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"Union Officers Greatcoats were a Dumb idea !" Topic


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941 hits since 9 Nov 2017
©1994-2018 Bill Armintrout
Comments or corrections?

Trajanus09 Nov 2017 8:40 a.m. PST

Sometimes history just makes you stop and think even after years of knowing a fact.

While painting up my Union Infantry in Greatcoats I put the officer on one side intending to paint his basic outfit when I come to do the rank and file's head gear.

Then while slapping on this mass of Sky Blue it occurred to me what a really stupid idea it must have been to be wandering around clothed from head to foot in Dark Blue in the middle of your men.

OK different era, different values, different weapons and different ranges and officers need to be seen by the men etc. but look at it from the Confederate firing line and tell me what your aiming point is going to be? (assuming you are aiming, of course)

I'm now puzzling over other armies where the regimental officers must have stood out so much in the close order drill era. Its proving a struggle.

ScottWashburn Sponsoring Member of TMP09 Nov 2017 9:08 a.m. PST

Ah, but the officers' greatcoats are among the most stylish bit of military wear ever created! The added danger was well worth it! :) I've pretty much retired from reenacting, but I will still wear mine in cold weather.

I might add that when the regiment was in a firing line, the officers should all be behind the line with the file closers. OTOH, when the regiment was advancing, all those dark-coated officers would be right out in front. Maybe not such a good idea at that.

Hafen von Schlockenberg Inactive Member09 Nov 2017 9:25 a.m. PST

I wouldn't worry about it. They couldn't hit an elephant at this dist--

Trajanus09 Nov 2017 9:28 a.m. PST

Scott,

OTOH, when the regiment was advancing, all those dark-coated officers would be right out in front. Maybe not such a good idea at that.

Yeah that's the bit I'd worry about! ;o)

Trajanus09 Nov 2017 9:54 a.m. PST

Here's the obvious example!

YouTube link

Thought I'd post it before anyone else did!

Don't have anything against the Irish just think the camera work is better in this part.

Must have a look at the Officer casualties at Fredericksburg at some point.

donlowry09 Nov 2017 10:06 a.m. PST

Some officers bought enlisted-type greatcoats from the quartermaster. Grant wore a cavalryman's greatcoat.

Bill N09 Nov 2017 10:11 a.m. PST

How close do they have to be before you can clearly make out who is an officer and who isn't under battlefield conditions?

donlowry09 Nov 2017 10:13 a.m. PST

And how close do they have to be before you target an individual instead of the whole regiment? (or the colors)

BTW, weren't captains supposed to be in the front rank? (Lieutenants and sergeants were the file-closers.)

Frederick Supporting Member of TMP09 Nov 2017 11:42 a.m. PST

Well, there was a long tradition – going back to Ancient Days – of officers being clearly distinctive from the rank and file, I suspect largely so the rank and file would know who was running the show

It was, for example, pretty easy to spot who the officer was in a Seven Years War Prussian grenadier or fusilier battalion

link

Early morning writer09 Nov 2017 10:40 p.m. PST

I recollect that an officer led from the front – at the start of the charge. And then carefully worked his way to the back by the time contact was made. Or so I read somewhere some when.

ScottWashburn Sponsoring Member of TMP12 Nov 2017 4:57 a.m. PST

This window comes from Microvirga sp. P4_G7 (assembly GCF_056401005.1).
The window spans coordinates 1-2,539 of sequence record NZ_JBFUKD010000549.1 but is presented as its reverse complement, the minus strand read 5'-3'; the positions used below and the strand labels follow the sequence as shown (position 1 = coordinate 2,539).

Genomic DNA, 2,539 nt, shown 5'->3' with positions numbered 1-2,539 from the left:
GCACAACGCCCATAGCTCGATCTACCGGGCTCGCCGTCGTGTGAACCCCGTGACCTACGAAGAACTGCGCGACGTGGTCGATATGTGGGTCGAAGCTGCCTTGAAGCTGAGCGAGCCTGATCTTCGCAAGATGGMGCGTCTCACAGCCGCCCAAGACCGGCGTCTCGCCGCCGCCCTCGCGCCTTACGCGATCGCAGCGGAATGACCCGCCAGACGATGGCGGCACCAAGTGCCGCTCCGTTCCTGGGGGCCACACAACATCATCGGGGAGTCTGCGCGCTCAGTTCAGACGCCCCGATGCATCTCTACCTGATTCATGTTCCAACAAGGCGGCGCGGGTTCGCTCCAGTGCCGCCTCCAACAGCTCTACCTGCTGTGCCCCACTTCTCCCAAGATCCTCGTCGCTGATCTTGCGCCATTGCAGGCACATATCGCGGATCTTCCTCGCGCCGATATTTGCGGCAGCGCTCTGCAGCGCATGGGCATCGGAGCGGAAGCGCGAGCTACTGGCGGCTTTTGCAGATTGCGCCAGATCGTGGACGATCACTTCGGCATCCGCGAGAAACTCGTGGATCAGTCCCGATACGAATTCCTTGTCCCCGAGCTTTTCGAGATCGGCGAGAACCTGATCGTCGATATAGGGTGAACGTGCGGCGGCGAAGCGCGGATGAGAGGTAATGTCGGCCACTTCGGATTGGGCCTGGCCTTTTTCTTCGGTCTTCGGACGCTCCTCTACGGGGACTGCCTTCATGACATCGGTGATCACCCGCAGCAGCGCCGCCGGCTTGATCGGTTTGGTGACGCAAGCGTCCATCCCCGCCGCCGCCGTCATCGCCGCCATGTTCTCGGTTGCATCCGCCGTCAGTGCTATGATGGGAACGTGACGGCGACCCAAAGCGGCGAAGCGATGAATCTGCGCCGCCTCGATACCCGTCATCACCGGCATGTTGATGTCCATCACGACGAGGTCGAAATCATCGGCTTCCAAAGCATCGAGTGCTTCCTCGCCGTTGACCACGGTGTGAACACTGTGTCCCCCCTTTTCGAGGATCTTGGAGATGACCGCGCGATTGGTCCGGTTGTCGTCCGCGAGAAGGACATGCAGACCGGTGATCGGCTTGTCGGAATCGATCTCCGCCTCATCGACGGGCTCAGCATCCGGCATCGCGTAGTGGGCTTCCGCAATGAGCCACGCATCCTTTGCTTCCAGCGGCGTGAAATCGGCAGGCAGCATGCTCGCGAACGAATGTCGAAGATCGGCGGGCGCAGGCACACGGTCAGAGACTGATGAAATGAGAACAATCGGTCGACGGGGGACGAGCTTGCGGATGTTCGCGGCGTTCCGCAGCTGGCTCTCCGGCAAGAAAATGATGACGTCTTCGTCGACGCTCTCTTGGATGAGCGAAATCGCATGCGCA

Trajanus, Yeah, I'm one of those dark-coated officers out in front of the charge :)

Personal logo John the Greater Supporting Member of TMP14 Nov 2017 9:32 a.m. PST

I used to be one of those officers out front, as well. But after eight years of officering the unit wisely returned me to the ranks.

For conduct unbecoming of an officer but perfectly understandable for an Irishman.

AICUSV22 Nov 2017 3:50 p.m. PST

"Trajanus, Yeah, I'm one of those dark-coated officers out in front of the charge :)",ScottWashburn.

So was I, as I remember the temperature was almost 80F (26C). Under the Overcoat I was in my shirt sleeves.

ScottWashburn Sponsoring Member of TMP22 Nov 2017 6:12 p.m. PST

I don't remember it being that warm, but it was very humid and when you got moving did seem very oppressive. And it took us all day to film about 30 seconds of what made it onto the screen :)

OTOH, I did have one of the more flattering moments of my reenacting career. I knew the head reenactor wrangler (Dana Heim) pretty well and when I asked him what rank I ought to come to the filming in he said, "Oh wear your colonel's uniform, we'll find a use for you." So I showed up as a colonel and believe me, I wasn't the only one. A lot of the hobby's top commanders were there and when we met with the director to plan out the day's action, I stood at the rear of the group not planning on saying anything. But then someone suggested that they film the 20th Maine deploying from a column of march into its line of battle before doing the charge. The director said: "Okay, how do we do that?" To my amazement, everyone turned around and pointed at me and said: "Ask him!" :) I do have a reputation as an expert in the drill, but I wasn't expecting that! Anyway, I explained how we should do it and we did, in fact do it and film it. Sadly none of that made it into the move. But it was still pretty neat! :)

Trajanus23 Nov 2017 4:03 a.m. PST

That's shame it would have been a nice addition and reference back to the earlier conversation on Drill between Chamberlain and Ames, regarding the importance of being able to move easily between column and line but that's the movie business!

One of my longstanding gaming pals has worked in the industry for thirty years an is a mine of stories regarding days of effort that are a blink on screen, or don't even make it that far!

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